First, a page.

The Movie Waffler New Release Review [VOD] - CHILDREN OF SIN | The Movie Waffler

New Release Review [VOD] - CHILDREN OF SIN

children of sin review
Two teens are sent to a sinister gay conversion institute.

Review by Sue Finn

Directed by: Christopher Moore

Starring: Meredith Mohler, Cami Roebuck, Jo-Ann Robinson Faith Stanley

children of sin poster

It’s homophobic evangelical TV time with the family; and mum, future stepdad Robbie and teenage Jackson absorb vile anti-gay rhetoric while upstairs, sister Emma vomits and contemplates suicide.

So far, so healthy.

Turns out she’s pregnant and facing the prospect of being kicked out by the newly judgmental family. Her mother has become involved with fundamentalist Robbie and they are soon to be married - good news for her hopeful brother Jackson who will soon be formally adopted by Robbie, but bad news for free-thinking Emma.

children of sin review

After discovering Jackson’s sexuality, and deciding maybe he’s not ‘adoptable son’ material after all, Robbie takes matters into his own hands and decides to ‘convert’ the teenager into a heterosexual by sending him to Abraham House - a place for troubled teens. Emma is also relegated to Abraham once news of her pregnancy is uncovered. Mum tells them that it’s only for three days and then she will be back to get them out of there to start a new Robbie-free life. Despite having no evidence to support this assertion, they take her at her word and settle into life at the home.

Abraham House is run by maniacal Christ-bothering Mary-Esther (Jo-Ann Robinson, who seemingly took pointers from Louise Fletchers scenery-chewing performance in Flowers in the Attic). She believes in self-mutilation as an expression of devotion, and rules the home with an iron fist and a creepily intimate lesson plan.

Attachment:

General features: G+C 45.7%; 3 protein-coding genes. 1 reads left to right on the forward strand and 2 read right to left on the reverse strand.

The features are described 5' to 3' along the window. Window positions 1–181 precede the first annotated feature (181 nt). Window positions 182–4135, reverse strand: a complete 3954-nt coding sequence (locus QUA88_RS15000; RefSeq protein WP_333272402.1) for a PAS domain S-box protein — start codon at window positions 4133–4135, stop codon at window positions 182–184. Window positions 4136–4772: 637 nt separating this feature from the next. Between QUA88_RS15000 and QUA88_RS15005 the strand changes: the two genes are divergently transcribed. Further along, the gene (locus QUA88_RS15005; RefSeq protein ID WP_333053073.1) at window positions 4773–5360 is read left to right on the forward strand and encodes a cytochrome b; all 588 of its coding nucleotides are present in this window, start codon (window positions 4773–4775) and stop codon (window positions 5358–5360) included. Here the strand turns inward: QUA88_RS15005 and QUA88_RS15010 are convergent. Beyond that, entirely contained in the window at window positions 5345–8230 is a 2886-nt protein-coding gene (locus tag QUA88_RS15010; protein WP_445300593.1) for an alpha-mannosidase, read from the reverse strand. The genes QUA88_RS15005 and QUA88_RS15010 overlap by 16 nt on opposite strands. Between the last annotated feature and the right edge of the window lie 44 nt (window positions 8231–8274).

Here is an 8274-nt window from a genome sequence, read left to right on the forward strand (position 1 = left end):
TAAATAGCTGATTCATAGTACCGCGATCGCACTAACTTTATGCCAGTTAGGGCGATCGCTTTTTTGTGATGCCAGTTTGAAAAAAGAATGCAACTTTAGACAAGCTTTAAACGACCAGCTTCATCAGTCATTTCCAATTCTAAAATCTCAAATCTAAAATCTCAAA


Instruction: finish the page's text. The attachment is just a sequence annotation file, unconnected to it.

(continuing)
Her nephew Hank (Christopher Wesley Moore playing someone who is really the only likable and real character here – his texting gave me real pangs of worry for him) is having an affair with the groundsman Mason, and hopes to escape. In the meantime, he is tasked with cleaning up after his aunt’s conversion efforts get ‘messy’.

children of sin review

People start disappearing and our brother and sister protagonists are more eager than ever to get back to their mother.

Eventually we hit the finale, which is ridiculousness piled onto ridiculousness until it stops really being about anything.

As written and directed by Christopher Wesley Moore (Hank), this film is a hodge podge of ideas and themes thrown into a bowl and stirred, and the resulting movie is as jumbled as that sounds. Except for the cool synth score, not much here comes together in any kind of satisfying way, frustrating because this has some great themes and something to say.

The acting is hit and miss with some performances stronger than others. The location is dull and needs a stronger sense of place.

However, the main problem with this film is the script.

To be honest, I don’t really buy the murdery subplot, which gets sillier as it progresses. The tone is shaky as it can’t decide if it wants to be an OTT '80s style slasher or a more serious contemplation of the damage caused by zealots. I think it may have been more successful had it chosen the latter.

children of sin review

Homosexual conversion therapy is a horrific thing and this film does well to draw attention to that fact, as well as the evils of blaming women for their own rapes and ‘slut shaming’.

With a sharper focus and more realistic characters this would have been a much better and more effective film.

I’ll look for Moore’s next efforts but this one, sadly, was a let down.

Children of Sin is on UK/US VOD now.

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